You’re a journalist. What would you do if you lost your job tomorrow? For many journalists – including me – this isn’t a hypothetical question, and it’s why I urge you to have a Plan B.
Never have we had so much choice in terms of news, information, music and entertainment. The democratisation of production brought by digital technology has made it easier than ever for people to create content, but it has also made it more difficult than ever to get paid to create it. This cannot last.
In a recent piece for The Media Briefing in the UK, I ask the question about which newspapers will survive. It is doubtless that newspapers are under pressure right now, but after nearly two years managing a group of small newspapers for Gannett, I realised that there are actually some newspapers that have a real fighting chance to survive. What things do they have in common?
Back in March, I said that I was hiring, looking for journalists ready to create the future of media, and now I find myself looking to my future. On Tuesday, my position was eliminated with immediate effect. I’ve been at the cutting edge of digital media for two decades, and if you need a proven digital media leader, let’s talk.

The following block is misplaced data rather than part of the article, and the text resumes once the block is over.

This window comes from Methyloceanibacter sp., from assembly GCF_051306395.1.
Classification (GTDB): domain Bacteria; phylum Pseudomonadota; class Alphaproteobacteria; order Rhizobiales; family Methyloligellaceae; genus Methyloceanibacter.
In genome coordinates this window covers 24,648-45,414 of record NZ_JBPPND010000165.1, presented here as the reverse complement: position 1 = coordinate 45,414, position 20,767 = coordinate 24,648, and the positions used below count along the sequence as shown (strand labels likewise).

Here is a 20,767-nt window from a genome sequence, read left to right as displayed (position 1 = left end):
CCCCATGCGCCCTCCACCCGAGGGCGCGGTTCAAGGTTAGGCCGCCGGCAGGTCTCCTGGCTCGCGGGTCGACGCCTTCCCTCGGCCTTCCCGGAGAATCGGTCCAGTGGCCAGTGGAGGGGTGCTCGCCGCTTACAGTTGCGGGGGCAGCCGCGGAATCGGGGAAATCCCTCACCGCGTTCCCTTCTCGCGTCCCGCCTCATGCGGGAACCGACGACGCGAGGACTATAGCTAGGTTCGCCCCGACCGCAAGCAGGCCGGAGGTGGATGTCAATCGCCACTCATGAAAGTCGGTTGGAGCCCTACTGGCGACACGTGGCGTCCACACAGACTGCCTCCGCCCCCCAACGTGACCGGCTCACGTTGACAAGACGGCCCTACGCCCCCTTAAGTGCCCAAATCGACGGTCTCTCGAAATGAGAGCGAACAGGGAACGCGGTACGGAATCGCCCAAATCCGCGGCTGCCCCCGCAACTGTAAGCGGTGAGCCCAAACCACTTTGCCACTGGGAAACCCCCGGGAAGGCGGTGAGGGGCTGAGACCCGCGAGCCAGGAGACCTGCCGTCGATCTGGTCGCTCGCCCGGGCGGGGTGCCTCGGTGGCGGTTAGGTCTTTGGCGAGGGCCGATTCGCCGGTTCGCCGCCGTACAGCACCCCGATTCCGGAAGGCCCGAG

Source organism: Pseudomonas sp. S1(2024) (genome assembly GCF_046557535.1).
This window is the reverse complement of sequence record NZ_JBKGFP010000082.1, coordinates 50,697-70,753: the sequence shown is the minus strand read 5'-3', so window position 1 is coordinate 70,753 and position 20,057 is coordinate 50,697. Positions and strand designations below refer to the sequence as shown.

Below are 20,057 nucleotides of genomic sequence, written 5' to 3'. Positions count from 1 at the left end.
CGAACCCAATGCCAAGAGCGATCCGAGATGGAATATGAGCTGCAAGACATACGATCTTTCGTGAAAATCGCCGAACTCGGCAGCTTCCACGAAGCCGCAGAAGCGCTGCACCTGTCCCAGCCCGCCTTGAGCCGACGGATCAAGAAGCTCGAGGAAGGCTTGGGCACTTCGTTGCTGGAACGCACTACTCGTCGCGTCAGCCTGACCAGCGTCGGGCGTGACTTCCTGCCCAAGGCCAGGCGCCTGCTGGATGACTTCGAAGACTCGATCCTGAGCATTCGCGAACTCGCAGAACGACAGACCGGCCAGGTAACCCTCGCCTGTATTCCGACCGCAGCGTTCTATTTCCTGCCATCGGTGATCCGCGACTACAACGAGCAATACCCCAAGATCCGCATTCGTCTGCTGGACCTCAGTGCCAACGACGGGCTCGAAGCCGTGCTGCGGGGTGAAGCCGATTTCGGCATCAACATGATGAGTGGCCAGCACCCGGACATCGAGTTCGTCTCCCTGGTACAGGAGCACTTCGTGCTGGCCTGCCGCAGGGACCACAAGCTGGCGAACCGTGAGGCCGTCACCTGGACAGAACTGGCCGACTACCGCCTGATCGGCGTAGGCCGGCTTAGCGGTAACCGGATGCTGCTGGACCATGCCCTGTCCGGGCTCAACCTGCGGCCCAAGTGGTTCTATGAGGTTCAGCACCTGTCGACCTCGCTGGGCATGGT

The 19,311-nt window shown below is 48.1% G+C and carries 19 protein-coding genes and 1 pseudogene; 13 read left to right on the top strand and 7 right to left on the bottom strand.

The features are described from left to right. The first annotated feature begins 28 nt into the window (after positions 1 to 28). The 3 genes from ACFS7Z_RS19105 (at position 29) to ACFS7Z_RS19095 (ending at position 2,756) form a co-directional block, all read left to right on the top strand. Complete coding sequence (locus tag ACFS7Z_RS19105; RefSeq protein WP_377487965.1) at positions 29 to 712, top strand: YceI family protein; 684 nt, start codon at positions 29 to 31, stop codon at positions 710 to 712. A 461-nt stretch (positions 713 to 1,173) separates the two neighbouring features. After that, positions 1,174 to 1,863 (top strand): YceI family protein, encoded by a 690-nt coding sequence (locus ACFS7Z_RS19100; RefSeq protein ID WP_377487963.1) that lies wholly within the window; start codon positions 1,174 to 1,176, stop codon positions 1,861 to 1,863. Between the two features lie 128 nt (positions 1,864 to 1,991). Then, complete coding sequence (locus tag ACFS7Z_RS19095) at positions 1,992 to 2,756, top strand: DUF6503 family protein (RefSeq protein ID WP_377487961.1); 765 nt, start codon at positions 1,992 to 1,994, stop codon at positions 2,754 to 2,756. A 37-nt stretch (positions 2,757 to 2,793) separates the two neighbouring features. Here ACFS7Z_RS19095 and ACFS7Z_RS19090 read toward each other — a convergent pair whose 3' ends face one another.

I’ve started writing US focused pieces for the UK’s Media Briefing, and my most recent piece looks at the podcast renaissance. Everyone has focused on listening on mobile devices, but one of the big things driving the resurgence of podcasting is the thing we drive – connected cars.
My good friend Steve Yelvington highlighted this great post by John E. McIntyre at the Baltimore Sun: More more with less. He was commenting on the move by the Boston Globe to create a new class of multi-platform editors and the response that it had in the industry. The idea of doing more with less or less with less is… Read more →
Tom Grubisich of hyperlocal news analysis site, Street Fight Mag, says that to save local journalism, we need not only revenue but also vision. Grubisich lays out one vision. The one challenge with these grand visions for local media is that editorially they stil need to be relevant in the communities that they serve.
City University London journalism professor George Brock has criticised Trinity-Mirror’s Newsroom 3.1 plan saying that their focus on metrics has been discredited. Metrics aren’t bad in and of themselves, but George is right to point out that volume metrics alone – clicks and unique users – aren’t enough.
There are some companies that appear to be native to the web, not just on the web but of the web. Often these companies were early adopters, building websites whilst others called the web a ‘fad’, starting blogs before most people knew what they were, and using social media in a way that makes them appear to have a sound… Read more →
As of Monday, I am now overseeing a group of four Gannett newspapers in Wisconsin. To bring this group together and deliver the kind of engagement, innovation and growth I’ve delivered in my first year overseeing two newspapers, I need three strong newsroom leaders and five reporters.